‘Tis the season. Still.

Yep-there is still more citrus fruit coming from my little trees. I don’t have that many, and they are very young, so it is not as though the yield is enormous. But it is still keeping me busy, making sure that none is wasted. What on earth would I do if they were fully grown trees? I can imagine friends and family starting to run off as they see me advancing upon them with more and more bags of fruit to give away!
So, I’ve already used up a colander full of lemons for the lemon tart last weekend. What next?

025
Lemon curd, that’s what.
I have had store-bought lemon curd a few times, and I found it quite bizarrely awful on the whole. Nothing like the creamy, smooth, sweet-but-tart homemade stuff I am used to. The commercial curd often seems to have been artificially thickened, and sometimes seems to use lemon oil rather than juice as the main flavouring, which tastes too strong and a little detergent-ey for my liking. Or worse, they use artificial flavours.
You know what? I’d rather make my own. It’s not hard and is a great way to use up lots of lemons when they are ripe for the pickin’. You can adjust quantities to suit-this recipe only makes about 400mls, which is only 2 small jars. It is such a lovely thing to give away, you might as well make extra so everyone can have some.

lemon curd toast

lemon curd toast

And don’t just use it for toast-it is nice on scones, as a topping for banana cake and one of my favourites-mixed into lovely thick greek-style yoghurt with a little extra sugar or honey and some lemon zest, then churned in an icecream maker (or just frozen in a tray and stirred regularly while freezing) for delicious frozen yoghurt in summer.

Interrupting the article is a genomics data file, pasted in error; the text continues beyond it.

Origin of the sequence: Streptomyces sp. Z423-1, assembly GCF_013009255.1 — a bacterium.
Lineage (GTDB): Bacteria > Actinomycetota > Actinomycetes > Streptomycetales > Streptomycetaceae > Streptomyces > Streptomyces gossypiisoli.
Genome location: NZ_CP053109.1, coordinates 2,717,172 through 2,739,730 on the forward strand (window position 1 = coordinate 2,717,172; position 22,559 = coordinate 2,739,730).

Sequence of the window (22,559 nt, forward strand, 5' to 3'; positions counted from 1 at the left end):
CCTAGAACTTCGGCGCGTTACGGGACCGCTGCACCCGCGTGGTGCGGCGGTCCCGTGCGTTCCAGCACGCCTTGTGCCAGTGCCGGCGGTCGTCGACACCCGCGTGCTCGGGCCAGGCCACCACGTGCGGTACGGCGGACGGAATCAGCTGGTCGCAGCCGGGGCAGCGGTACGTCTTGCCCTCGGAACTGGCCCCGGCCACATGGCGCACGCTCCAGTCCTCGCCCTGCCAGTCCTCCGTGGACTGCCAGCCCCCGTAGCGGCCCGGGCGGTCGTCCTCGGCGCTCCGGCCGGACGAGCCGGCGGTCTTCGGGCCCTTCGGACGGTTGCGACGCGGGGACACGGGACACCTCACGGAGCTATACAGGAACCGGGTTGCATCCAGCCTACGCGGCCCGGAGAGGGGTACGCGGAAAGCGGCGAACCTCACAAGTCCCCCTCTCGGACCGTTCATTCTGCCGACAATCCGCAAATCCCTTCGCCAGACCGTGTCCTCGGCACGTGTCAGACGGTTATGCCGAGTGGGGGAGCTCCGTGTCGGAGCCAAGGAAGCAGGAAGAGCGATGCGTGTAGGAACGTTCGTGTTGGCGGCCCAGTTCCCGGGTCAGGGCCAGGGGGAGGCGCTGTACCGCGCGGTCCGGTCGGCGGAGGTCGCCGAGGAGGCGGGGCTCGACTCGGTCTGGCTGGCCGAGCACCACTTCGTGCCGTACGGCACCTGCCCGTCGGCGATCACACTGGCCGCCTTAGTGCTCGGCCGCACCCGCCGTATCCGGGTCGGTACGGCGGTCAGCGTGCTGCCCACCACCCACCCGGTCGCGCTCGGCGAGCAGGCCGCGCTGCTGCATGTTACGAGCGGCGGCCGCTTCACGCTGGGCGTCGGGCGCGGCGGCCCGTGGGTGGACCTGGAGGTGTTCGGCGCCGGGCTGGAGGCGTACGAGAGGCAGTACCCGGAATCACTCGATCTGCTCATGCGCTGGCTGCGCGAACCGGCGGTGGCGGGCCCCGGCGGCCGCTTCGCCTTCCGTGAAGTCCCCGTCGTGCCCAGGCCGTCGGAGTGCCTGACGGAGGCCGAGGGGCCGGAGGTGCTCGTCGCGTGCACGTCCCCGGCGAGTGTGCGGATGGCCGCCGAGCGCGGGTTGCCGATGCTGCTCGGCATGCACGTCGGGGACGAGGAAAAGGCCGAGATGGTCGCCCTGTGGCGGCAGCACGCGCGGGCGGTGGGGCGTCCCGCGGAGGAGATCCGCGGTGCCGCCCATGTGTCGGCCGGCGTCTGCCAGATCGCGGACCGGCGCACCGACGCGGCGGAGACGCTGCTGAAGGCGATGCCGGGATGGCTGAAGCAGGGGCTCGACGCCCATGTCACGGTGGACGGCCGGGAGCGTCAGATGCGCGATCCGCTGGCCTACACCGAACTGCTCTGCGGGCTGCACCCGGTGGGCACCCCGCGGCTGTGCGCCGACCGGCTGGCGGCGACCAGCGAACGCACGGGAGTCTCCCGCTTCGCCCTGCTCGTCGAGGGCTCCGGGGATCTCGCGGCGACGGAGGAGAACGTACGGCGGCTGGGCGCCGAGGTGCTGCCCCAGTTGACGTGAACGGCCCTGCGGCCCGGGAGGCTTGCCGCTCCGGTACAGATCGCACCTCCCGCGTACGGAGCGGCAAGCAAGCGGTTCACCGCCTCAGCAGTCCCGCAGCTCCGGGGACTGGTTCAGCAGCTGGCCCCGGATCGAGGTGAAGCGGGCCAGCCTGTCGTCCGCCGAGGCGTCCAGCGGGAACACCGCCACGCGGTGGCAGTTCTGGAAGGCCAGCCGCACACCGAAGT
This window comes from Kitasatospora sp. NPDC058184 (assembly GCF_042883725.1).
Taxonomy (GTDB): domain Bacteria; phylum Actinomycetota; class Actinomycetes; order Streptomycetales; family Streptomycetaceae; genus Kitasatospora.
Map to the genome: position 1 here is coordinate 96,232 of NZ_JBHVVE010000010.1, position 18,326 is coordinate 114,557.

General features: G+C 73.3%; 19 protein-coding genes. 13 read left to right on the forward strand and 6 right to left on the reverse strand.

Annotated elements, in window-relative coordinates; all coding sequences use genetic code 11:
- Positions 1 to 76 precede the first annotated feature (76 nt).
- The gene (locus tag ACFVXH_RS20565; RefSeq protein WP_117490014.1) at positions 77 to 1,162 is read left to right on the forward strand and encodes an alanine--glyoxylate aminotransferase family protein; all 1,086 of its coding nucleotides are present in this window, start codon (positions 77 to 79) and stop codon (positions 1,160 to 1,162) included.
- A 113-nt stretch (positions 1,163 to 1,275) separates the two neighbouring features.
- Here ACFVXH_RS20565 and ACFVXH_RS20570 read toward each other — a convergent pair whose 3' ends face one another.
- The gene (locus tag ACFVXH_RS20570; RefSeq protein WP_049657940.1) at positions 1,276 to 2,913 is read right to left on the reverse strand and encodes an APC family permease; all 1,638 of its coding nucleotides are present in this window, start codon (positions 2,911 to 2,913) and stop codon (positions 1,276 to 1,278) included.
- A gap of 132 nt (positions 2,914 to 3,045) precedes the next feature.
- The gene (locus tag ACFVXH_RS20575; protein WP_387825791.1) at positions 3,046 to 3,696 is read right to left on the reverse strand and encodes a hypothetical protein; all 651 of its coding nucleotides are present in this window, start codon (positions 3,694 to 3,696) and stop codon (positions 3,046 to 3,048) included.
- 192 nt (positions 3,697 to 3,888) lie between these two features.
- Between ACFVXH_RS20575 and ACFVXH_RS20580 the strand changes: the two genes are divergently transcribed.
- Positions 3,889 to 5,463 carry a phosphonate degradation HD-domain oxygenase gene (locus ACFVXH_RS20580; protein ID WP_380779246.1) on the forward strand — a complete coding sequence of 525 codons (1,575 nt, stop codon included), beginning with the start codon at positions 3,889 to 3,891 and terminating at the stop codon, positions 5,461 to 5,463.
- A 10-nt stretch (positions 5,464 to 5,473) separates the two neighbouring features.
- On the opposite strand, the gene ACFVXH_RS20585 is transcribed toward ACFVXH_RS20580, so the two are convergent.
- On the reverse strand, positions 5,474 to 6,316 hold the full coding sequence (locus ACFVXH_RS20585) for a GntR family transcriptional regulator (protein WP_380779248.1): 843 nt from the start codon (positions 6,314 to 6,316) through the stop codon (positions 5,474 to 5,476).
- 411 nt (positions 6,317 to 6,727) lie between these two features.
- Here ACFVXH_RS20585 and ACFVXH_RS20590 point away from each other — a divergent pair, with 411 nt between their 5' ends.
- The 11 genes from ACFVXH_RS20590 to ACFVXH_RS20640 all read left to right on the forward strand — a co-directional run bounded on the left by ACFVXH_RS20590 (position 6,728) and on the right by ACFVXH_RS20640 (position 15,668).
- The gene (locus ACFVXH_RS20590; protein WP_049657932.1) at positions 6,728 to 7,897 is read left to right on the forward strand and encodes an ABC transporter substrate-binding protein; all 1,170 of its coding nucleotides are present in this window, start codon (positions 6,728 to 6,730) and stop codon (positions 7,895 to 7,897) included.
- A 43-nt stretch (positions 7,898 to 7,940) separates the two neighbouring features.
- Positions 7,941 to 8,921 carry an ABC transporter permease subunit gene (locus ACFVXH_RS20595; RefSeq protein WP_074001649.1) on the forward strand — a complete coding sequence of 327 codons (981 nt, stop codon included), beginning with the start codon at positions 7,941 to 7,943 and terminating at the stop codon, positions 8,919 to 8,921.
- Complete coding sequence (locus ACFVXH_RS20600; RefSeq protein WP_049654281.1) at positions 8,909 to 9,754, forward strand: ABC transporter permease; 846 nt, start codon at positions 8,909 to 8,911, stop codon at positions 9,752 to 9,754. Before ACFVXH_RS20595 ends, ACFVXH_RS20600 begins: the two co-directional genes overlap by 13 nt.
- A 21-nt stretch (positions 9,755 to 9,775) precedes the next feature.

For one quantity you need:
125ml of lemon juice
200g caster sugar
3 eggs
100g unsalted butter cut into small pieces

also: sterilised jars-I fill mine half full of water, put them in the microwave for 5 minutes, then dry them in a low oven on a tray lined with a couple of teatowels. I kept the oven door open a little so I could make sure that the teatowels weren’t catching on fire!

You also need to rig up a double-boiler-type arrangement: a saucepan or pot with water simmering in it and your heatproof dish (I used a big stainless steel mixing bowl) that sits over the top but DOES NOT tough the water itself (if it does you risk curdled, scrambled, sugary, lemony eggs. Not good.)

double boiler-vanquish any sweet scrambled egg problems

double boiler-vanquish any sweet scrambled egg problems

Mix the lemon juice and sugar in a heatproof bowl until the sugar has dissolved.
Sieve the eggs (use a spatula or spoon to press them through the sieve) to ensure that the curd is as smooth as possible, then mix the eggs into the lemon and sugar.

sieving eggs. its a bit gross, but apparently necessary. hmm.

sieving eggs. its a bit gross, but apparently necessary. hmm.

Then pop your bowl over the simmering water and stir the mixture constantly and gently until it thickens-mine took about 15 minutes. It is quite like making custard-when it coats the back of a wooden spoon, you know it’s ready.
Take the mixture off the heat and stand it on a wooden or plastic chopping board. Then stir or whisk the butter in, a few pieces at a time, until it has all melted.

the butter going in

the butter going in

Get your hot jars out of the oven and put them on something to protect them from thermal shock-another wooden or plastic chopping board, a wad of teatowels or newspaper.
Then fill your hot, sterilised jars with the curd while it is still warm, pop the lids on and leave the jars on their thermal protecting layer until they are cool.
Then put your jars in the fridge until you use them or give them away-within about 5 or 6 weeks, which shouldn’t be a problem because its so nice you’ll be scarfing it down faster than you feel you should!

Better work fast, Hen, 'cos your helper is getting restless...

Better work fast, Hen, 'cos your helper is getting restless...

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~ by Little Red Hen on July 2, 2009.

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